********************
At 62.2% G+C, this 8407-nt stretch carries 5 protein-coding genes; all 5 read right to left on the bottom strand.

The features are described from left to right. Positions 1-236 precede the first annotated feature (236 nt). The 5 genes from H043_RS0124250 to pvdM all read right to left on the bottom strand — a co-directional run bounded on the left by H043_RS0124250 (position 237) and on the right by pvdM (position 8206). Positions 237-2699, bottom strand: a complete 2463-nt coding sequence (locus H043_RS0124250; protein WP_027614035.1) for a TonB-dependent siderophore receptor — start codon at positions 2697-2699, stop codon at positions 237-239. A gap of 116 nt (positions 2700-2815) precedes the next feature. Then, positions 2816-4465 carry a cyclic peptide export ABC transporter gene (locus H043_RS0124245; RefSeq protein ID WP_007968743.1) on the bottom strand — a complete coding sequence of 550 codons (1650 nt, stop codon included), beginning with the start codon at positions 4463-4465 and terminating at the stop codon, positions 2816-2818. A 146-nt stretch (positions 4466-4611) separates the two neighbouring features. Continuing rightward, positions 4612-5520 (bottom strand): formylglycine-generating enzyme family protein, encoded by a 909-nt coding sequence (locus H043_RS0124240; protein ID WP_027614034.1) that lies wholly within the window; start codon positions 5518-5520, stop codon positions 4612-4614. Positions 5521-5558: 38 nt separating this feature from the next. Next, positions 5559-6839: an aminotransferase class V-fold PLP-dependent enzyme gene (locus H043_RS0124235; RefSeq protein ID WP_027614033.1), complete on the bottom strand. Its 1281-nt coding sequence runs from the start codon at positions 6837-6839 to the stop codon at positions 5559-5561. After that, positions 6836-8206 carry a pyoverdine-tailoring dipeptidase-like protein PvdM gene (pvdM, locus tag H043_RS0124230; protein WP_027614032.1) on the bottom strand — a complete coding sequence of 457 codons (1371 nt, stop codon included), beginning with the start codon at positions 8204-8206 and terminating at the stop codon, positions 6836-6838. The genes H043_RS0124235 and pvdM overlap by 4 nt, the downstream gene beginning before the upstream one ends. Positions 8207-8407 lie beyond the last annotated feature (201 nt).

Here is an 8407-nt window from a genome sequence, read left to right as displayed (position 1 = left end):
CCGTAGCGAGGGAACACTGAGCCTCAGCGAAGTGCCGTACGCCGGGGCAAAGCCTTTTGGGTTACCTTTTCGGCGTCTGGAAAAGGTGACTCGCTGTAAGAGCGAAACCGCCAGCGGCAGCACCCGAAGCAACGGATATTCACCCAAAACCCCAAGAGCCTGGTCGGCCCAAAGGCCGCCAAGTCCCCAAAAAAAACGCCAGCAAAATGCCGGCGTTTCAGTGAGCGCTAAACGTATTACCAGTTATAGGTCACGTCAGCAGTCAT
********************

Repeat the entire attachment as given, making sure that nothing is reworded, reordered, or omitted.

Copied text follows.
At 62.2% G+C, this 8407-nt stretch carries 5 protein-coding genes; all 5 read right to left on the bottom strand.

The features are described from left to right. Positions 1-236 precede the first annotated feature (236 nt). The 5 genes from H043_RS0124250 to pvdM all read right to left on the bottom strand — a co-directional run bounded on the left by H043_RS0124250 (position 237) and on the right by pvdM (position 8206). Positions 237-2699, bottom strand: a complete 2463-nt coding sequence (locus H043_RS0124250; protein WP_027614035.1) for a TonB-dependent siderophore receptor — start codon at positions 2697-2699, stop codon at positions 237-239. A gap of 116 nt (positions 2700-2815) precedes the next feature. Then, positions 2816-4465 carry a cyclic peptide export ABC transporter gene (locus H043_RS0124245; RefSeq protein ID WP_007968743.1) on the bottom strand — a complete coding sequence of 550 codons (1650 nt, stop codon included), beginning with the start codon at positions 4463-4465 and terminating at the stop codon, positions 2816-2818. A 146-nt stretch (positions 4466-4611) separates the two neighbouring features. Continuing rightward, positions 4612-5520 (bottom strand): formylglycine-generating enzyme family protein, encoded by a 909-nt coding sequence (locus H043_RS0124240; protein ID WP_027614034.1) that lies wholly within the window; start codon positions 5518-5520, stop codon positions 4612-4614. Positions 5521-5558: 38 nt separating this feature from the next. Next, positions 5559-6839: an aminotransferase class V-fold PLP-dependent enzyme gene (locus H043_RS0124235; RefSeq protein ID WP_027614033.1), complete on the bottom strand. Its 1281-nt coding sequence runs from the start codon at positions 6837-6839 to the stop codon at positions 5559-5561. After that, positions 6836-8206 carry a pyoverdine-tailoring dipeptidase-like protein PvdM gene (pvdM, locus tag H043_RS0124230; protein WP_027614032.1) on the bottom strand — a complete coding sequence of 457 codons (1371 nt, stop codon included), beginning with the start codon at positions 8204-8206 and terminating at the stop codon, positions 6836-6838. The genes H043_RS0124235 and pvdM overlap by 4 nt, the downstream gene beginning before the upstream one ends. Positions 8207-8407 lie beyond the last annotated feature (201 nt).

Here is an 8407-nt window from a genome sequence, read left to right as displayed (position 1 = left end):
CCGTAGCGAGGGAACACTGAGCCTCAGCGAAGTGCCGTACGCCGGGGCAAAGCCTTTTGGGTTACCTTTTCGGCGTCTGGAAAAGGTGACTCGCTGTAAGAGCGAAACCGCCAGCGGCAGCACCCGAAGCAACGGATATTCACCCAAAACCCCAAGAGCCTGGTCGGCCCAAAGGCCGCCAAGTCCCCAAAAAAAACGCCAGCAAAATGCCGGCGTTTCAGTGAGCGCTAAACGTATTACCAGTTATAGGTCACGTCAGCAGTCAT